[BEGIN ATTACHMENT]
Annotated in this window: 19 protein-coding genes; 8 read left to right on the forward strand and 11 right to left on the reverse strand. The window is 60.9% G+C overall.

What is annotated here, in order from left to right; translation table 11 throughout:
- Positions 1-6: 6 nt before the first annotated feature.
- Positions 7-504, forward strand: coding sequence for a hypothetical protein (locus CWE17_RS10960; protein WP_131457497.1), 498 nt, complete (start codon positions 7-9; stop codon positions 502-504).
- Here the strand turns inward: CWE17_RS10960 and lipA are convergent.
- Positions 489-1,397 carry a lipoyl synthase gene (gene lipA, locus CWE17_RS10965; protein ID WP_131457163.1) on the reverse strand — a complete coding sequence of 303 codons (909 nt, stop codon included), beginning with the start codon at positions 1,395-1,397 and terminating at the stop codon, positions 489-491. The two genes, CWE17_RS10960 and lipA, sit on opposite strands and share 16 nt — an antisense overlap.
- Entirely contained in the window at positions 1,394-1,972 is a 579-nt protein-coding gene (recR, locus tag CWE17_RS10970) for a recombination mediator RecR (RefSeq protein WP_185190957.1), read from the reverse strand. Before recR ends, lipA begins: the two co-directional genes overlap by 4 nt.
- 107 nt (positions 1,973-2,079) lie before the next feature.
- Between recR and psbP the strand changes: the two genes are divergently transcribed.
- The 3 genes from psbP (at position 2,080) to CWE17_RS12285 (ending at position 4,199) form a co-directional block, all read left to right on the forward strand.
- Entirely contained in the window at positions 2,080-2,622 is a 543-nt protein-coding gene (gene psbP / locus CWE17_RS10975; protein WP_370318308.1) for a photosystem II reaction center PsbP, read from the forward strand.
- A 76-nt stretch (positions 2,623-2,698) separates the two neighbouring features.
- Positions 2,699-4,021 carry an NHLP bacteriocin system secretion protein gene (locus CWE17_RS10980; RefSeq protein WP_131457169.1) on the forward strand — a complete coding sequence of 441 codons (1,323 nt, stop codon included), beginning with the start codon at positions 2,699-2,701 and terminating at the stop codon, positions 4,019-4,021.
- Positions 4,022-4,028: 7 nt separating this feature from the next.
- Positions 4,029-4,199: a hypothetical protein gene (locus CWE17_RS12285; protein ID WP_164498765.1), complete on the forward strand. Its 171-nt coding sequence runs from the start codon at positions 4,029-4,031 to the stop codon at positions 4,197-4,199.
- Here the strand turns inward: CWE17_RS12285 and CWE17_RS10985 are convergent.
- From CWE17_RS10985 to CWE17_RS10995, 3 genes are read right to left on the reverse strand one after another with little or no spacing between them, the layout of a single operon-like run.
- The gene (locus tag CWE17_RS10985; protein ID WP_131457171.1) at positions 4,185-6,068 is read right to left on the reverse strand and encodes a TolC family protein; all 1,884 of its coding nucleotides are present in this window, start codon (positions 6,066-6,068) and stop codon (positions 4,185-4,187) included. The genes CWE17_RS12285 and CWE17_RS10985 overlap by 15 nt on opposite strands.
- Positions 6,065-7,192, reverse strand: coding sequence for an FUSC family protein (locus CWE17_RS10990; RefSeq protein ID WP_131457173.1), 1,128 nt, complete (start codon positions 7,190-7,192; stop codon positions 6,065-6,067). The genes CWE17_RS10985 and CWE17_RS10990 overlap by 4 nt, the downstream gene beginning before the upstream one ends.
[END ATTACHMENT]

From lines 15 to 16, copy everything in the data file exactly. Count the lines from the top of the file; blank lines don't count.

- Positions 4,029-4,199: a hypothetical protein gene (locus CWE17_RS12285; protein ID WP_164498765.1), complete on the forward strand. Its 171-nt coding sequence runs from the start codon at positions 4,029-4,031 to the stop codon at positions 4,197-4,199.
- Here the strand turns inward: CWE17_RS12285 and CWE17_RS10985 are convergent.